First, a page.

The argument for efforts under the broad banner of social policy (health, education, cash transfer, public works employment, etc.) is two-fold: 1) unlike most other things these could improve the welfare of the average South Sudanese, and 2) seeing evidence that the govt. can accomplish something will generate broader support for GoSS, which is needed to avoid a new civil war.

    The second point is speculative, but I have the impression it’s part of GoSS’s thinking.

  8. In essence, I agree with your dissent. Even though I’m even less of a Sudan expert, I’ll play devil’s advocate.

    I think the second rebuttal you pre-empt – “relieving poverty reduces the incentives for people to revolt” – is faulty, as you rightly argue. But if we change “relieving poverty” to “promoting equity,” I think it becomes much less clear. Poverty per se is probably fourth or fifth down the line for an insurgency, but poverty relative to the elite strata bears much more heavily on the mind of the would-be rebel. Your recommendation (which could be summarized, in DFID-speak, to building a political settlement centered around peace and stability) has the potential to leave enough people outside the state compact as to undermine it. This might not kill the GoSS now, but it could prevent the sort of consolidation you advocate.

    So my criticism is essentially the need for an add-on to what you already say: make sure the elites whom the state co-opts are able to spread their entrepreneurial talents to all major communities. Try to achieve a balance of big men that is spread among regions, ethnies, religions, et cetera. Even if it is sheer patronage, it needs to reach citizen-clients equitably.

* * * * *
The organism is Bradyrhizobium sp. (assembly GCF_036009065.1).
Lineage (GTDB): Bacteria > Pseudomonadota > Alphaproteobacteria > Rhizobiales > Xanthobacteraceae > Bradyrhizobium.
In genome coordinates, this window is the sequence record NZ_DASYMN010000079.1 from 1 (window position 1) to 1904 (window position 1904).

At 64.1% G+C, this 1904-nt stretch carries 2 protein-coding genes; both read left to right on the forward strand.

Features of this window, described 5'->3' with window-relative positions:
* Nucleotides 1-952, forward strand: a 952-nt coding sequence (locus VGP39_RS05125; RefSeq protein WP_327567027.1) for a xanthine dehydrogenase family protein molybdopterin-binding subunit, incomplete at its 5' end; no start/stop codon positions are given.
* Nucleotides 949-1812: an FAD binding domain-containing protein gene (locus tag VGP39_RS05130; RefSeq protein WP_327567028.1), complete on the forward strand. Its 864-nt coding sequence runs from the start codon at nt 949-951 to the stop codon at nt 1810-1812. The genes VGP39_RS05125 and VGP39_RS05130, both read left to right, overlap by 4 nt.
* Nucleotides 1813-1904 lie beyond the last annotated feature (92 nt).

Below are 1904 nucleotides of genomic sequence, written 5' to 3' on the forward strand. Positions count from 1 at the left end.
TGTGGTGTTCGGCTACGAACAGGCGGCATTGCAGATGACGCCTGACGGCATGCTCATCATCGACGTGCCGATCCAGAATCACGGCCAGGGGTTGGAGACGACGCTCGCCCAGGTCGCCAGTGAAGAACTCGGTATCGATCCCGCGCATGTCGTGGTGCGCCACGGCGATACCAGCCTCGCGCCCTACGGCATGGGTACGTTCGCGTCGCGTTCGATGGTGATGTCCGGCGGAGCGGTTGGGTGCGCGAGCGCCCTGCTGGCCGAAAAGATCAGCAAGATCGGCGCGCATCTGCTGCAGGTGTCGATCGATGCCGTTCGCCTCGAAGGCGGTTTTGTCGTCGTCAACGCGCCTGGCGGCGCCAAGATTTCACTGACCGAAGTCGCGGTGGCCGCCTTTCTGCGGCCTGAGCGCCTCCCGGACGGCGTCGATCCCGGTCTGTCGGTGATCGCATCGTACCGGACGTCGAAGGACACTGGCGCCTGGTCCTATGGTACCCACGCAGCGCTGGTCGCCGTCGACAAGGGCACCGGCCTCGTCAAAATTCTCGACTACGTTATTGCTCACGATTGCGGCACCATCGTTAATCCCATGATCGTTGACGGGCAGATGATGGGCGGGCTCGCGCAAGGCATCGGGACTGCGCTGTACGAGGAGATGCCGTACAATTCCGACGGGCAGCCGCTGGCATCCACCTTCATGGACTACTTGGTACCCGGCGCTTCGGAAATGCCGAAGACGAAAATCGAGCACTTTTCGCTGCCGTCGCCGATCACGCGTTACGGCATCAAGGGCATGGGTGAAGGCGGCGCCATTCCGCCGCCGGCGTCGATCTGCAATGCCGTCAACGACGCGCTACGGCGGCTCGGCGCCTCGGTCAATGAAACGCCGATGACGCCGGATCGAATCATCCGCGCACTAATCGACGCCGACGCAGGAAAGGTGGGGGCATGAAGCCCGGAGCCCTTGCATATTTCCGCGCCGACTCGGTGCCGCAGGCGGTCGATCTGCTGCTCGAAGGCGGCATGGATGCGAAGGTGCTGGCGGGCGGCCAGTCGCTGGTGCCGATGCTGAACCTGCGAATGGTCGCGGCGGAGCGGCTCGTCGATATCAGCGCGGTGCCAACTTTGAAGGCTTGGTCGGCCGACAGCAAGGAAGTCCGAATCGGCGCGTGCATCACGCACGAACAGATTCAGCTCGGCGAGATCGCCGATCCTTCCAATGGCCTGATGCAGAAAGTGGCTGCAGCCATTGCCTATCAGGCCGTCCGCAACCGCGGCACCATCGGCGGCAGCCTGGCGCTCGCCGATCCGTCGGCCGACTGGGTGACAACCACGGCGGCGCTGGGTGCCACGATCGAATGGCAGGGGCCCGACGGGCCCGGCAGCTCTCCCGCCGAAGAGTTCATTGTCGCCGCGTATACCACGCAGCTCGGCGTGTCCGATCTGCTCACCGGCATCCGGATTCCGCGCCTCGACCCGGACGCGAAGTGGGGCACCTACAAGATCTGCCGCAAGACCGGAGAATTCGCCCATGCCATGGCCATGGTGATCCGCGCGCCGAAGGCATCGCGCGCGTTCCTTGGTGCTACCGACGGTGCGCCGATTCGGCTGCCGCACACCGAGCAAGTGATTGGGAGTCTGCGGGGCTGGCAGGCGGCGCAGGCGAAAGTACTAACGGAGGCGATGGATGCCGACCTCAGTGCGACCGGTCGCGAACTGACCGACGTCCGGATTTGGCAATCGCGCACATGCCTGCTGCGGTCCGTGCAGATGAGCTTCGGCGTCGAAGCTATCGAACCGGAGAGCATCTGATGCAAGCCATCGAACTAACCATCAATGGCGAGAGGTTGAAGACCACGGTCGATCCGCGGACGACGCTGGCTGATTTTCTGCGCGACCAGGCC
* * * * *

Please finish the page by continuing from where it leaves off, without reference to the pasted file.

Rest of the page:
9. Important clarification. I get the impression that the int. community does complain about the size of the SPLA budget, but at the same time DFID and the US government are supporting the army directly. In a way it is perhaps a sensible division of labour for the donors to focus on funding social services (implemented in some kind of partnership with gov, if only in terms of “branding”) allowing GOSS to focus on security.

    Justice is definitely an area which risks being neglected. There is also a bias amongst elites for tertiary institutes – MOH doctors want hospitals before primary health clinics and MOJ lawyers want a grand supreme court – which may have some value in terms of state-building, I don’t know, but leaves little left for funding local institutions.

  10. “And a court system, with particular attention to the places where ethnic groups repeatedly clash over land or rights or respect.”

    Here, and in other respects, a key issue is leveraging scarce human capital. Not many people can even read. You can’t hope to have a functional court system built around higher education trained lawyers; you can’t hope to have a functional medical system built around formally educated physicians. Dump too much scarce human capital capacity into the miltiary and you will inevitably get a military dictatorship because it is the only institution that is half way competent. (Also, prefer a large thinly trained military to a small elite one – an important empirical driver of coup likelihood is the easy with which senior military officers can conspire together – the smaller and more elite and stable the force, the easier it is for this to happen.)

    When it comes to courts you need something like Justice of the Peace courts run by local wisemen and elders, many possibly illiterate, relying on common sense and custom more than written statutes. You may have little choice but to follow the colonial example of favoring corporal punishment over incarceration because you can’t afford to run prisons. Save your literate people who follow statutes for big disputes, involving mostly conflicts between powerful private entities and public law.

    When it comes to health care, you need barefoot doctors on the Chinese model, not people with college degrees. Think mature boy scouts and babysitters level of training, not applied scientists.